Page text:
Although many Americans know about the kidnappings in Iraq, they may not have heard that some of the tens of thousands of kidnapped Iraqis are forced into sexual slavery in Yemen. Fisk mentioned a colleague who helped save an Iraqi woman from her brother's honor killing. The victim found refuge in a safe house.

During research for his book that included pouring over 328,000 documents, Fisk uncovered a "fingerprint perfect parallel" connecting the Anglo occupation of Iraq in 2003-2004 to the Anglo occupation of Mesopotamia in the early 20th century. In the past when the British wanted to secure their oil interests they occupied towns such as Najaf and Fallujah. In 2004, sound familiar? His book contains detailed maps that show how the British and the French carved up the region for their control. Through the generations, Iraqis told their tragic experiences to their children who now have a clear memory of what the West calls "liberation."

Moreover, Fisk talked about The First Holocaust, the Armenia Holocaust of the 20th century. In 1915 1.5 million Armenians were murdered by the Turks. Over the years Fisk interviewed elderly Armenian survivors who shared their experiences with the genocide. Based on interviews, letters and the extensive research of historians and scholars about the First Holocaust, Fisk devotes a chapter in history about the ethnic genocide of a Christian people indigenous to the Middle East.

Fisk gave this moment in history a context within current, political affairs. Thus far, President George W. Bush has referred to the April genocide with words such as tragedy and suffering.

"This is what happens when we allow governments to take precedence over history," Fisk said.

Although Fisk believes Arabs want democracy, he says they want freedom from us also. History repeatedly shows that invasions, occupation and colonialism cause pain, suffering and death. Regarding the war in Iraq, Fisk explained: "We think we can close the door on history, we feel we can close the door and start again and we think we can ask the Arabs to do the same."

When asked about Saddam, Fisk said: "I think Saddam should be put to trial in The Hague. He's a very cruel, wicked criminal but the U.S. opposed international courts."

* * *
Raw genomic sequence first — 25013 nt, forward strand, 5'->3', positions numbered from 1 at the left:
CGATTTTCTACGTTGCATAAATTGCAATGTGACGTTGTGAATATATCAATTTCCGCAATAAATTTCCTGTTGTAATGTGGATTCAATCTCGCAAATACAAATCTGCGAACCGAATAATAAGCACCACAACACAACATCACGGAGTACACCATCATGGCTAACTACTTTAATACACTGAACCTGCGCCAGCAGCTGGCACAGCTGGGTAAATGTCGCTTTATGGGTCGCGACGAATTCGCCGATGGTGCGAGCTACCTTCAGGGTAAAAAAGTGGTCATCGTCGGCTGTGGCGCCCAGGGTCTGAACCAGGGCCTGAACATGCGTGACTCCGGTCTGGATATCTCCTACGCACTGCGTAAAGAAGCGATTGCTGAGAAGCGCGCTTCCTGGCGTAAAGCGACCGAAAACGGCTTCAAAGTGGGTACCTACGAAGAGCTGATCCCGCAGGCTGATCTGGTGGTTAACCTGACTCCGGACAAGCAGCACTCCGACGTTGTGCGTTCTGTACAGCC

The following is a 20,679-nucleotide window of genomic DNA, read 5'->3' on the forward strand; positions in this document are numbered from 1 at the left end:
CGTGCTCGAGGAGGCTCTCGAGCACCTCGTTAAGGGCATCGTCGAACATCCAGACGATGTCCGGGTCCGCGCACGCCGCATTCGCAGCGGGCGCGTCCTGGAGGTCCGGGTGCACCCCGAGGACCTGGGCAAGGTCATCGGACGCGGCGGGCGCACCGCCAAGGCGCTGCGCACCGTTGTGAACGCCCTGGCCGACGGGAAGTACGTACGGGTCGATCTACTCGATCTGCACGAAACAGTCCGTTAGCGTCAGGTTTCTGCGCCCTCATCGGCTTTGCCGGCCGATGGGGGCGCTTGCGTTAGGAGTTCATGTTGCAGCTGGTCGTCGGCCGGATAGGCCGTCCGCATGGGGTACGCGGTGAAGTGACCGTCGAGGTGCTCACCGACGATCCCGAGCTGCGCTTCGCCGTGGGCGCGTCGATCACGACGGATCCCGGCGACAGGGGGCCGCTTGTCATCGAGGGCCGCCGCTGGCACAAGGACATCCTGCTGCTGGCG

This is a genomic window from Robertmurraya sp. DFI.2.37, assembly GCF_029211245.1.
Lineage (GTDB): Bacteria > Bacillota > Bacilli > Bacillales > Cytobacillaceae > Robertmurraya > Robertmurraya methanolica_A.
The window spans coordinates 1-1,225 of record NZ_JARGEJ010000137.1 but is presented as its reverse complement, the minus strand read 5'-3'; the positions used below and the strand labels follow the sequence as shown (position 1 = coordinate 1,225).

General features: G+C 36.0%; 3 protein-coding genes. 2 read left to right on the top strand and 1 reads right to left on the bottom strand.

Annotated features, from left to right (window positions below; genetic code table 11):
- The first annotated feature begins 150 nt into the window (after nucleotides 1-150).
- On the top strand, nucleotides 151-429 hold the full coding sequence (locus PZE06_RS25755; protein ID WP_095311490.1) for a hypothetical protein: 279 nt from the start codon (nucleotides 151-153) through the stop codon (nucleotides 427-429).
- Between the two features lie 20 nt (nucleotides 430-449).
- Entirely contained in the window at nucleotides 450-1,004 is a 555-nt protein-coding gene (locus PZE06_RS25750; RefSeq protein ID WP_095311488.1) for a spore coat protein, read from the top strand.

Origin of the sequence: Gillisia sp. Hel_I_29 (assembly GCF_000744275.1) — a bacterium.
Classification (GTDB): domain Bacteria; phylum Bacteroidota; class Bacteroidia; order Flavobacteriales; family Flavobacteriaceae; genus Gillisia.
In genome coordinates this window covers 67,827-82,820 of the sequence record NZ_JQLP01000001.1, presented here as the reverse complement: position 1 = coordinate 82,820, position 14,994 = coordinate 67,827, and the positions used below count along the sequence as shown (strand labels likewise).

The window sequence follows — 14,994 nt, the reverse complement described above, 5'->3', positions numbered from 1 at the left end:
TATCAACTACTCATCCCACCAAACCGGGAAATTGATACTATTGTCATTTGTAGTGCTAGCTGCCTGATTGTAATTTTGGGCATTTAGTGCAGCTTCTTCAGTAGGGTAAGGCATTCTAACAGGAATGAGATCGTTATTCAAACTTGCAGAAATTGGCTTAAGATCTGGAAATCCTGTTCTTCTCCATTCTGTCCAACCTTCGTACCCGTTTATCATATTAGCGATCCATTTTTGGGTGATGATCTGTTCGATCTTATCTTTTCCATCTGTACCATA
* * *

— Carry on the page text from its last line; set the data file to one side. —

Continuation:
The media has covered the strife between Iraqi Shiite and Sunni Muslims and media coverage describes the possibility of civil war. Fisk said the Iraqis do not want civil war. Since Iraq is a tribal state and not a sectarian state civil war is not something natural to Iraqis. "I don't believe there will be a civil war," he said. However he thinks the Anglos are fluttering the concept of civil war above Iraqis' heads.

When there is violence and war, Fisk prefers talking to the victims. "I think we should be on the side of the victims," he said. "To report the suffering of innocent people is our job."

While investigating secret files in a city mortuary Fisk discovered there were 1,100 deaths in Baghdad in July 2005. This means 1,100 Iraqi citizens died in one city in one month. Take all of the cities of Iraq and add their deaths in a month for a sum total and times that by twelve . . . how many is that in one year? Whenever a U.S. soldier dies, the American public knows the names of their widows and their children. Yet, the West hardly focuses on the 100,000 Iraqis dead -- the figure increasing daily.

When he was in the city mortuary that had no electricity, Fisk recalled asking himself: "Who was the woman with the arms behind her back? Who was the baby whose face was blown off?"

Flies on their corpses.

In his concluding remarks Fisk said the words: "blood and sand pits." Then, he removed his glasses and wiped his eyes.

Journalist Sonia Nettnin writes about social, political, economic, and cultural issues. Her focus is the Middle East.